“No, upon my honour; — how can your Ladyship ask such a question? Pray how goes time? my watch stands.”

“It is almost three,” answered Mrs. Beaumont.

“Lord, Ma’am, you frighten me!” cried Lady Louisa; and then, turning to Lord Merton, “why now, you wicked creature you, did you not tell me it was but one?”

Mrs. Selwyn then rose to take leave; but Mrs. Beaumont asked if she would look at the shrubbery. “I should like it much,” answered she, “but that I fear to fatigue Miss Anville.”

Lady Louisa, then, raising her head from her hand, on which it had leant, turned round to look at me; and having fully satisfied her curiosity, without any regard to the confusion it gave me, turned about, and, again leaning on her hand, took no further notice of me.

I declared myself very able to walk, and begged that I might accompany them. “What say you, Lady Louisa,” cried Mrs. Beaumont, “to a stroll in the garden?”

“Me, Ma’am! — I declare I can’t stir a step; the heat is so excessive, it would kill me. I’m half dead with it already; besides, I shall have no time to dress. Will any body be here today, Ma’am?”

“I believe not, unless Lord Merton will favour us with his company.”

“With great pleasure, Madam.”

“Well, I declare you don’t deserve to be asked,” cried Lady Louisa, “you wicked creature you! — I must tell you one thing, Ma’am — you can’t think how abominable he was! do you know we met Mr. Lovel in his new phaeton, and my Lord was so cruel as to drive against it? — we really flew. I declare I could not breathe. Upon my word, my Lord, I’ll never trust myself with you again — I won’t indeed.”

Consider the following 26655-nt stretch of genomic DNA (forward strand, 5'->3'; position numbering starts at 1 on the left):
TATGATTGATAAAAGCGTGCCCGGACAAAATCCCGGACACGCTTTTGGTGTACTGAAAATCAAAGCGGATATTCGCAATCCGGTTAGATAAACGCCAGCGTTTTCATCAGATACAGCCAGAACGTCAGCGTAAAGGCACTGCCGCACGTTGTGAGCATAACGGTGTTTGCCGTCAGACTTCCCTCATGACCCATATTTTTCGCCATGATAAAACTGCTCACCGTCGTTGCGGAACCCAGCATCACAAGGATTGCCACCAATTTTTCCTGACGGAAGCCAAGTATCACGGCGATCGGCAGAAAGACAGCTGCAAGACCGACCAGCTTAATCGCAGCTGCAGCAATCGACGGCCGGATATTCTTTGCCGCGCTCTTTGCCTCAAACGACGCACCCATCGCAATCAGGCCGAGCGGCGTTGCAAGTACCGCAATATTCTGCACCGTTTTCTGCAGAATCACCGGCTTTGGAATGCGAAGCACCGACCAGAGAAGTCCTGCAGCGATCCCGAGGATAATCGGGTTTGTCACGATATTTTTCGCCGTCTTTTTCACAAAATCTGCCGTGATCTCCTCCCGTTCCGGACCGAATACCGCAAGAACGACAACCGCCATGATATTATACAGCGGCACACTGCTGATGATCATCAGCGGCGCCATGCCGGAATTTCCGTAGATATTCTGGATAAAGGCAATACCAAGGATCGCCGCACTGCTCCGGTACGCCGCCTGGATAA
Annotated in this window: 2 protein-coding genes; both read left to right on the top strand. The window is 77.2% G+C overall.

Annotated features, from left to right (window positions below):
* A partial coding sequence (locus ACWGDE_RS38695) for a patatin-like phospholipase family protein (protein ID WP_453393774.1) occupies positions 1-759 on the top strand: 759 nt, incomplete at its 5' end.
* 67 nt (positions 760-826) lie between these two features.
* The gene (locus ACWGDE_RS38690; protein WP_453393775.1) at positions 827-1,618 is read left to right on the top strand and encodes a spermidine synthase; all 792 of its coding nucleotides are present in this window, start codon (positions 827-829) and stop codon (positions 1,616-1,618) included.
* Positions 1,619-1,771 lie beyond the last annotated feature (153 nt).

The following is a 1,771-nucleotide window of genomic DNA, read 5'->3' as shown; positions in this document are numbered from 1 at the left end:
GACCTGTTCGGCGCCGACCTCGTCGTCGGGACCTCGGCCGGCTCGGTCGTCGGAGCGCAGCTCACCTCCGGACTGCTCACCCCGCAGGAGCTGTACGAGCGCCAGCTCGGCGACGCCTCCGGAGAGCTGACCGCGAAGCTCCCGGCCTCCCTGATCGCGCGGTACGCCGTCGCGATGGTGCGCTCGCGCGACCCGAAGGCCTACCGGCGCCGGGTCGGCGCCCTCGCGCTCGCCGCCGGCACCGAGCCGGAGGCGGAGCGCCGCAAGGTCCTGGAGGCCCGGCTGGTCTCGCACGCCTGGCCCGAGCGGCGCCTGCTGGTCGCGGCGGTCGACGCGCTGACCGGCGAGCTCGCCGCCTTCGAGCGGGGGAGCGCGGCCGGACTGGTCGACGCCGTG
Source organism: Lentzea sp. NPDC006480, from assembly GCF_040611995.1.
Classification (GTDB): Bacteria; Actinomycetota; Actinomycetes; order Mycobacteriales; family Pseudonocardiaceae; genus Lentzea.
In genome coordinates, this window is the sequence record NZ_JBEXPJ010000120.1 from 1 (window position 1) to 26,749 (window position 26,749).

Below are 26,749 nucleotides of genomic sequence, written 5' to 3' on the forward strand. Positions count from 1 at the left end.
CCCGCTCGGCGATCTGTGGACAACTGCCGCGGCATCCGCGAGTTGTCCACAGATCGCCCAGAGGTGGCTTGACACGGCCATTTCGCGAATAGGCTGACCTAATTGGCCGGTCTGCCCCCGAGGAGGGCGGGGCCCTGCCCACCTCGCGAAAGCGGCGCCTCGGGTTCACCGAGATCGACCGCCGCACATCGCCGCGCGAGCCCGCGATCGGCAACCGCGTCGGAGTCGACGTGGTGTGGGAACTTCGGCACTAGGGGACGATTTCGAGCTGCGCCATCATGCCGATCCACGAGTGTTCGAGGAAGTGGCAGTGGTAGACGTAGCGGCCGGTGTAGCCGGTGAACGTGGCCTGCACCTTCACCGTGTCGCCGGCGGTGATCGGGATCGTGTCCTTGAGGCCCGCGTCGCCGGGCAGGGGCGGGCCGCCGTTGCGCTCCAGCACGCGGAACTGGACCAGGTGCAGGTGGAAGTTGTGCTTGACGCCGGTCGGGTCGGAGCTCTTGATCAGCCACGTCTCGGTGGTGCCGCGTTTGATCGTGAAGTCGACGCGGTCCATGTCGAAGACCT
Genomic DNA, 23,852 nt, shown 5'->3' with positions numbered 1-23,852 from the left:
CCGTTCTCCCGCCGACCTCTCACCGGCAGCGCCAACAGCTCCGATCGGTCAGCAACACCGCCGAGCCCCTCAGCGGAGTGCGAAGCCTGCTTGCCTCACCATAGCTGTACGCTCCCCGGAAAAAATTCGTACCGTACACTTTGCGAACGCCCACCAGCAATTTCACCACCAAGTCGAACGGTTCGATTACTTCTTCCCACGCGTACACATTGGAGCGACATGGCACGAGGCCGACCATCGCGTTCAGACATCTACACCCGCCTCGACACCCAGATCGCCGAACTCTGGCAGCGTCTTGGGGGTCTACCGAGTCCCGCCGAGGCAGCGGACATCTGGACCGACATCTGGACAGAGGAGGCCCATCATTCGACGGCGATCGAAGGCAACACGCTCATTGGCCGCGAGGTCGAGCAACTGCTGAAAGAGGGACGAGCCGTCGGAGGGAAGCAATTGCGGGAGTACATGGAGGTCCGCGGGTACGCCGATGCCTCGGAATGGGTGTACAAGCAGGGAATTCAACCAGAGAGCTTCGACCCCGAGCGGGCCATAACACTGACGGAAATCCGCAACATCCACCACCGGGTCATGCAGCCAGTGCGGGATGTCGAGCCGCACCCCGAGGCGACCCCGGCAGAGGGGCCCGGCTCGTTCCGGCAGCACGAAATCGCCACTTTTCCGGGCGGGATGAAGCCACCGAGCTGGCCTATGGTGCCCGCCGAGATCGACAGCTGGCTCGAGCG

We then went into the garden, leaving them to discuss the point at their leisure.

Do you remember a pretty but affected young lady I mentioned to have seen, in Lord Orville’s party, at the Pantheon? How little did I then imagine her to be his sister! yet Lady Louisa Larpent is the very person. I can now account for the piqued manner of her speaking to Lord Merton that evening, and I can now account for the air of displeasure with which Lord Orville marked the undue attention of his future brother-in-law to me.

We had not walked long, ere, at a distance, I perceived Lord Orville, who seemed just dismounted from his horse, enter the garden. All my perturbation returned at the sight of him! — yet I endeavoured to repress every feeling but resentment. As he approached us, he bowed to the whole party; but I turned away my head to avoid taking any share in his civility. Addressing himself immediately to Mrs. Beaumont, he was beginning to enquire after his sister: but, upon seeing my face, he suddenly exclaimed, “Miss Anville! —” and then he advanced, and made his compliments to me — not with an air of vanity or impertinence, nor yet with a look of consciousness or shame; — but with a countenance open, manly, and charming! — with a smile that indicated pleasure, and eyes that sparkled with delight! — on my side was all that consciousness; for by him, I really believe, the letter was, at that moment, entirely forgotten.

With what politeness did he address me! with what sweetness did he look at me! the very tone of his voice seemed flattering! he congratulated himself upon his good fortune in meeting with me; — hoped I should spend some time in Bristol, and enquired, even with anxiety enquired, if my health was the cause of my journey; in which case his satisfaction would be converted into apprehension.

Yet, struck as I was with his manner, and charmed to find him such as he was wont to be, imagine not, my dear Sir, that I forgot the resentment I owe him, or the cause he has given me of displeasure; no, my behaviour was such, as I hope, had you seen, you would not have disapproved: I was grave and distant; I scarce looked at him when he spoke, or answered him when he was silent.

As he must certainly observe this alteration in my conduct, I think it could not fail making him both recollect and repent the provocation he had so causelessly given me; for surely he was not so wholly lost to reason, as to be now ignorant he had ever offended me.